- Associated Press - Wednesday, April 17, 2019

WORCESTER, Mass. (AP) - Run into any young person in the city, and there’s a good chance they know Mr. Tig.

The Worcester resident has read a book to tens of thousands of children over the past two decades, after all. And as Melissa Vescera, a teacher in the Head Start program where Mt. Tig, otherwise known as Tignell Richardson, has volunteered on a nearly daily basis since 2000, put it, “he’s not just someone who reads to kids.”

“They look up to him,” she said. “He builds relationships with them … he has this infectious joy.”

“He’s so unique,” said Head Start’s assistant director, Karen Waters. “They know when Mr. Tig is coming to their classrooms - they get so excited about it.”

Mr. Richardson admits he probably gets even more excited about it. Asked why he keeps coming back - he puts in around 2½ hours a day, up to four days a week, reading to kids in Head Start - Mr. Richardson gave a dumbfounded expression.

“I couldn’t have bought this kind of pleasure,” he said. “(At home), I’ll relive moments. It might bring a chuckle; it might bring a tear. And I’ll look forward to the next morning.”

On Thursday, students and teachers celebrated Mr. Richardson’s 90th birthday, as well as his long record of volunteerism with the program. The kids, of course, cheerily listened to Mr. Tig as they sat on their mats with their teachers. A few went up to talk with him or give him a hug. The adults in the room, meanwhile, were mostly dabbing at their eyes, including Mr. Richardson.

As a new nonagenarian, Mr. Richardson is honest about his long life. “The first half of my life, I’ve realized I was an underachiever, and that makes me sad,” he said.

The latter decades of his life he has devoted to volunteerism, however. In 2000, he was looking for something new to do when he got a call from a representative at the RSVP Worcester Area Volunteers.

“Somebody told her I would be good with kids - even I didn’t know that,” he said. “But I thought, what if I can have an effect on some of these kids? And it worked out so much better than I ever thought it would.”

Ms. Waters said Mr. Richardson provides a vital service to the kids of Head Start, a federally funded preschool program run by the Worcester schools that has enrolled 500 to 600 students annually the last few years.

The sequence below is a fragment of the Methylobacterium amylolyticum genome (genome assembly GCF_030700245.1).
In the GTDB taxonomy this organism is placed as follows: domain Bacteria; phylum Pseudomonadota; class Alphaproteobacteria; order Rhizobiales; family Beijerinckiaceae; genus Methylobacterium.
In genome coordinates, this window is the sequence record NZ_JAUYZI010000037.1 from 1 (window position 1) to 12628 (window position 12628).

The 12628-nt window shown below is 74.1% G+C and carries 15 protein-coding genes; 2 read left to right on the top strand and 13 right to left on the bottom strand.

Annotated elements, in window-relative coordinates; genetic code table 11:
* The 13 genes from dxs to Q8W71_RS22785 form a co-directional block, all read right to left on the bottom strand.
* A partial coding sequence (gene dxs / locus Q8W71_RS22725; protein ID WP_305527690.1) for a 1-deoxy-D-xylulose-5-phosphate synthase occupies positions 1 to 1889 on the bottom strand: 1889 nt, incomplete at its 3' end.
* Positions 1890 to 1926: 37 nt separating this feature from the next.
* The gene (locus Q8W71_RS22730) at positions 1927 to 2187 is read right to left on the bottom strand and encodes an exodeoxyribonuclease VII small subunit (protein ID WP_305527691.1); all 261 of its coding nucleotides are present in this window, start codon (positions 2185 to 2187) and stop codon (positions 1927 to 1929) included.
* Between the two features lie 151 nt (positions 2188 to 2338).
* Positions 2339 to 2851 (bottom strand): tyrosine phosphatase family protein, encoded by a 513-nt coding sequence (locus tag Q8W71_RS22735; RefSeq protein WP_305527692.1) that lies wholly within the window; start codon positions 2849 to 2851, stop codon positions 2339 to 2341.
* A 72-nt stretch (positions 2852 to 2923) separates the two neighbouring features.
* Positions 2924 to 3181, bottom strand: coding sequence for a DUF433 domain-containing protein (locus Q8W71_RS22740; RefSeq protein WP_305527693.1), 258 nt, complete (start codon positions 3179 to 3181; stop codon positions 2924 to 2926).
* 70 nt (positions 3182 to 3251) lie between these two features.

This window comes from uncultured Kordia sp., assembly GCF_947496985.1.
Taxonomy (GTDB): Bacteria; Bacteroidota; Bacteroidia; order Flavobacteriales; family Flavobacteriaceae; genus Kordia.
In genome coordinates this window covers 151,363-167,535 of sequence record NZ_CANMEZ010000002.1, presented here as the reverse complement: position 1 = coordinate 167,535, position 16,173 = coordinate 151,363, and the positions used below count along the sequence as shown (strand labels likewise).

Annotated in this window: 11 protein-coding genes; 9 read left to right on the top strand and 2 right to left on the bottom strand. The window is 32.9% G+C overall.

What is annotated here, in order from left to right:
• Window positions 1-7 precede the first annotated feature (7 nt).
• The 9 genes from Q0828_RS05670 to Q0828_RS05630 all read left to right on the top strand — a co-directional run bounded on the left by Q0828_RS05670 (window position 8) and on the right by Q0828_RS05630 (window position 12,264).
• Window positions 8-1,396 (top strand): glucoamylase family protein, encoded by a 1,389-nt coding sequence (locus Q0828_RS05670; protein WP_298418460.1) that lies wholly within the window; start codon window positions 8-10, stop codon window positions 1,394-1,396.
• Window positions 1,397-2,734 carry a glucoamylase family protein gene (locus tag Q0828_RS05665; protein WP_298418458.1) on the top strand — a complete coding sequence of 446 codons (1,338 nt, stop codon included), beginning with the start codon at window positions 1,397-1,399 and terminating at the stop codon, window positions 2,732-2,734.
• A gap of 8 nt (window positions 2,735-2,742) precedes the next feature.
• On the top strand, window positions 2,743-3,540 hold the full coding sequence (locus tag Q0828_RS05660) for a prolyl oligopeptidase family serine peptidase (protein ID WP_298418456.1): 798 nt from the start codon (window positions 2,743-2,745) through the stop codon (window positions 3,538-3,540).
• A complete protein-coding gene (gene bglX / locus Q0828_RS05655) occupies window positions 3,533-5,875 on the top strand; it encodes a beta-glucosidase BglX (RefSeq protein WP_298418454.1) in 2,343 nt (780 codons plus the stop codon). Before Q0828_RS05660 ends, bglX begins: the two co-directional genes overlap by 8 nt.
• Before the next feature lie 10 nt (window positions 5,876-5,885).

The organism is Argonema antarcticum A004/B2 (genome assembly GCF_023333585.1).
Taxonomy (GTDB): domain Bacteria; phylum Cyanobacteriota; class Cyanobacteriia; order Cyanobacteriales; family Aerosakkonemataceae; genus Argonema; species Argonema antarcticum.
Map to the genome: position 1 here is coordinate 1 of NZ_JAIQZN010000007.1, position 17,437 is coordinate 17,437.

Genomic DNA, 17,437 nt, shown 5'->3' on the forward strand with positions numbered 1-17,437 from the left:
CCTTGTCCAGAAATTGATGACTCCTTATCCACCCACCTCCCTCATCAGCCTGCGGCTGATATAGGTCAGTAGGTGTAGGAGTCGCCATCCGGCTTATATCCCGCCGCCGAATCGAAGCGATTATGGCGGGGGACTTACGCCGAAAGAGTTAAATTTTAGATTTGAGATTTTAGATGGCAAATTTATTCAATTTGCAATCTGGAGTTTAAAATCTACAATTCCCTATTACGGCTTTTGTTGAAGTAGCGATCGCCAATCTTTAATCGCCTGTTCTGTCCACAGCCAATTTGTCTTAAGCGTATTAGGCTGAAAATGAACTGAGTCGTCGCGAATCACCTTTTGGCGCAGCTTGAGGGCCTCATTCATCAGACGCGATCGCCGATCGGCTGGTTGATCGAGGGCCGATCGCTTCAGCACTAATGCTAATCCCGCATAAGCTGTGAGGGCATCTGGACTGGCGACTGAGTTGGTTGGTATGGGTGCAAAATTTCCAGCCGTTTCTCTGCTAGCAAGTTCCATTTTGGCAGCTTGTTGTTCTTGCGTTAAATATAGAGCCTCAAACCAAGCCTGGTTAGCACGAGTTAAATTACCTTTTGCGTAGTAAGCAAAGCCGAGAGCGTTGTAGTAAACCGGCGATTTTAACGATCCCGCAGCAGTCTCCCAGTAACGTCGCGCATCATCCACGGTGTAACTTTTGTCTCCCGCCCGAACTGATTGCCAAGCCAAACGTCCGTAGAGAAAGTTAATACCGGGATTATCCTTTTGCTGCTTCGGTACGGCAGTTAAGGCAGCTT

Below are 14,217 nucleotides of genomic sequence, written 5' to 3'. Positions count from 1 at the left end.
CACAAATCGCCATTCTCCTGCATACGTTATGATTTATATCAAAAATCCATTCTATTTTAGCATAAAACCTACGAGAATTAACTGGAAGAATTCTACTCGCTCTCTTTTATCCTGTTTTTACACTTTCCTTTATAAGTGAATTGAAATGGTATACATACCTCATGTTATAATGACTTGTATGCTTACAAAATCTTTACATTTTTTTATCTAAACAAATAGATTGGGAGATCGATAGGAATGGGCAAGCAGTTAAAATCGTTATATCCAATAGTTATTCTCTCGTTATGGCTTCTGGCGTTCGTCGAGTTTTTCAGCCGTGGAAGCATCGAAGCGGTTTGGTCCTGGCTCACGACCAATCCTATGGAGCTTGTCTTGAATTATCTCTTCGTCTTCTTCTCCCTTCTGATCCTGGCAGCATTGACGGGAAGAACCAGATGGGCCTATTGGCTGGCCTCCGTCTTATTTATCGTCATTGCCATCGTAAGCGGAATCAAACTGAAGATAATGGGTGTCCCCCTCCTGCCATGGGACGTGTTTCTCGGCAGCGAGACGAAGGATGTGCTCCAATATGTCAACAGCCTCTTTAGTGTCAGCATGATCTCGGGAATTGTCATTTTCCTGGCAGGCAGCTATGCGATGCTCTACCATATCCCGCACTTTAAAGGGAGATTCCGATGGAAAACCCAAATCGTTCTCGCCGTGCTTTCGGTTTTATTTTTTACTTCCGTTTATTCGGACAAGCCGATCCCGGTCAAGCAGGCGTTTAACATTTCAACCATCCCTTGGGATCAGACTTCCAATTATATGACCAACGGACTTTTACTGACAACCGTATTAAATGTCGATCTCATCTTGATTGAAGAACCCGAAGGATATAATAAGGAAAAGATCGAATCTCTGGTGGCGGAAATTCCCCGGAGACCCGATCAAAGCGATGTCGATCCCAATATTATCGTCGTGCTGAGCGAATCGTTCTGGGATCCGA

?(Reading aloud) is the single most important factor in developing language skills and knowledge,” she said, and having someone from outside the school do it just enhances the experience for students. “It’s good for children to be exposed to other adults. Some of these kids don’t have males in their lives. Some of them refer to (Mr. Richardson) as grandpa.”

“Having that positive role model is really important,” Ms. Vescera said.

That relationship stays with some students even after they leave Head Start. Mr. Richardson recounted the time he was in the waiting room of an auto repair shop, and a little boy and his mother came in.

“He knew me, but I didn’t know him,” he said. “This child sat next to me with his head on my chest.”

Mr. Richardson knows preschool-age children can be a hard audience to win over.

“Recognize that you can’t fool any of these kids,” he said. “They can see through phoniness … they’ll call you on it in a minute.”

For that reason, he also has developed a healthy respect for the teachers at Head Start, who “do one hell of a job … I’m seeing them handle these kids. I’ve learned how to watch the growth of a child.”

“In my next life, I’m going to be a schoolteacher,” he said.

In this life, however, Mr. Richardson acknowledged he is “at a crossroads,” because of his age. He has a driver’s license renewal exam coming up. He currently drives himself to one of two Head Start programs in the city where he volunteers - and in general, he said, it’s often as much as he can handle each day to make it over to the school.

“You have no idea the joy with which I go home” afterwards, however, he said.


Online: https://bit.ly/2IGCAO7


Information from: Telegram & Gazette (Worcester, Mass.), http://www.telegram.com

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